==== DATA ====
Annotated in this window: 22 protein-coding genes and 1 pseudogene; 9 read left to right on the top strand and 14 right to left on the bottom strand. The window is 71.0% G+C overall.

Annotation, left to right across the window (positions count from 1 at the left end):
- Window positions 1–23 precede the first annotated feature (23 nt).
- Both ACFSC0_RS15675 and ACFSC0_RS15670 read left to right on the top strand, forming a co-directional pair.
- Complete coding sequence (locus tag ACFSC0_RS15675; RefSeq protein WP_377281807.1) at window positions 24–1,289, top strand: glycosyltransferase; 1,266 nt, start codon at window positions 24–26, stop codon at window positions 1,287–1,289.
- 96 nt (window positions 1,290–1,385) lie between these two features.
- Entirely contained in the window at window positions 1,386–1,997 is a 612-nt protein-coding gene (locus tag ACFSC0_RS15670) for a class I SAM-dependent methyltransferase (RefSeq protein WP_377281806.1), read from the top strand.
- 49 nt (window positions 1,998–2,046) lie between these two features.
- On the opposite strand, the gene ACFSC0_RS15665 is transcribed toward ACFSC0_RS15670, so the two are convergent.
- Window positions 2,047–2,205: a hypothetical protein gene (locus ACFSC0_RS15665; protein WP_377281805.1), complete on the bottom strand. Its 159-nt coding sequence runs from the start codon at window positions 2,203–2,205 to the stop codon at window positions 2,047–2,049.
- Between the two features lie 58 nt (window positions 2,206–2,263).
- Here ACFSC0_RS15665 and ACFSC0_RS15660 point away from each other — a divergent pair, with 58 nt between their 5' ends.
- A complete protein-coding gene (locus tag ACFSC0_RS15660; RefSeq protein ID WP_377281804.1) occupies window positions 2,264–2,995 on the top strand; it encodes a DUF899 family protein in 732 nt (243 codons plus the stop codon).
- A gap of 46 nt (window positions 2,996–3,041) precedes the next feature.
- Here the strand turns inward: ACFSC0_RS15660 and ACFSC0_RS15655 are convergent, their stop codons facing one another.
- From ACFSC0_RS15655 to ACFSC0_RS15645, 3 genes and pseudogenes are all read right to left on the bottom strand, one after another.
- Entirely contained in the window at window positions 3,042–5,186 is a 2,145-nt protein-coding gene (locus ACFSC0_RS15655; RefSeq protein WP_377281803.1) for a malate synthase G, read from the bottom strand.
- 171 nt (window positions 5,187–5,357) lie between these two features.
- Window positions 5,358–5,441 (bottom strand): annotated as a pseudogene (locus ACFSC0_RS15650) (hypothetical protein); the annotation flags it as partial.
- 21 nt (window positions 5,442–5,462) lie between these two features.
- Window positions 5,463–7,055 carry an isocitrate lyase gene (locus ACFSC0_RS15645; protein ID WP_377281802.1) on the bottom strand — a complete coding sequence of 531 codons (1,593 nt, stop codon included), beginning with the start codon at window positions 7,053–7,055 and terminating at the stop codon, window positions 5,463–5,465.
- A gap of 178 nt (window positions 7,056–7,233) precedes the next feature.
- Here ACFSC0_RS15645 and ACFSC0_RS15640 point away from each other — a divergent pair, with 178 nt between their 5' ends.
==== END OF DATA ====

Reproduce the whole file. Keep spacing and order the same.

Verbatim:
Annotated in this window: 22 protein-coding genes and 1 pseudogene; 9 read left to right on the top strand and 14 right to left on the bottom strand. The window is 71.0% G+C overall.

Annotation, left to right across the window (positions count from 1 at the left end):
- Window positions 1–23 precede the first annotated feature (23 nt).
- Both ACFSC0_RS15675 and ACFSC0_RS15670 read left to right on the top strand, forming a co-directional pair.
- Complete coding sequence (locus tag ACFSC0_RS15675; RefSeq protein WP_377281807.1) at window positions 24–1,289, top strand: glycosyltransferase; 1,266 nt, start codon at window positions 24–26, stop codon at window positions 1,287–1,289.
- 96 nt (window positions 1,290–1,385) lie between these two features.
- Entirely contained in the window at window positions 1,386–1,997 is a 612-nt protein-coding gene (locus tag ACFSC0_RS15670) for a class I SAM-dependent methyltransferase (RefSeq protein WP_377281806.1), read from the top strand.
- 49 nt (window positions 1,998–2,046) lie between these two features.
- On the opposite strand, the gene ACFSC0_RS15665 is transcribed toward ACFSC0_RS15670, so the two are convergent.
- Window positions 2,047–2,205: a hypothetical protein gene (locus ACFSC0_RS15665; protein WP_377281805.1), complete on the bottom strand. Its 159-nt coding sequence runs from the start codon at window positions 2,203–2,205 to the stop codon at window positions 2,047–2,049.
- Between the two features lie 58 nt (window positions 2,206–2,263).
- Here ACFSC0_RS15665 and ACFSC0_RS15660 point away from each other — a divergent pair, with 58 nt between their 5' ends.
- A complete protein-coding gene (locus tag ACFSC0_RS15660; RefSeq protein ID WP_377281804.1) occupies window positions 2,264–2,995 on the top strand; it encodes a DUF899 family protein in 732 nt (243 codons plus the stop codon).
- A gap of 46 nt (window positions 2,996–3,041) precedes the next feature.
- Here the strand turns inward: ACFSC0_RS15660 and ACFSC0_RS15655 are convergent, their stop codons facing one another.
- From ACFSC0_RS15655 to ACFSC0_RS15645, 3 genes and pseudogenes are all read right to left on the bottom strand, one after another.
- Entirely contained in the window at window positions 3,042–5,186 is a 2,145-nt protein-coding gene (locus ACFSC0_RS15655; RefSeq protein WP_377281803.1) for a malate synthase G, read from the bottom strand.
- 171 nt (window positions 5,187–5,357) lie between these two features.
- Window positions 5,358–5,441 (bottom strand): annotated as a pseudogene (locus ACFSC0_RS15650) (hypothetical protein); the annotation flags it as partial.
- 21 nt (window positions 5,442–5,462) lie between these two features.
- Window positions 5,463–7,055 carry an isocitrate lyase gene (locus ACFSC0_RS15645; protein ID WP_377281802.1) on the bottom strand — a complete coding sequence of 531 codons (1,593 nt, stop codon included), beginning with the start codon at window positions 7,053–7,055 and terminating at the stop codon, window positions 5,463–5,465.
- A gap of 178 nt (window positions 7,056–7,233) precedes the next feature.
- Here ACFSC0_RS15645 and ACFSC0_RS15640 point away from each other — a divergent pair, with 178 nt between their 5' ends.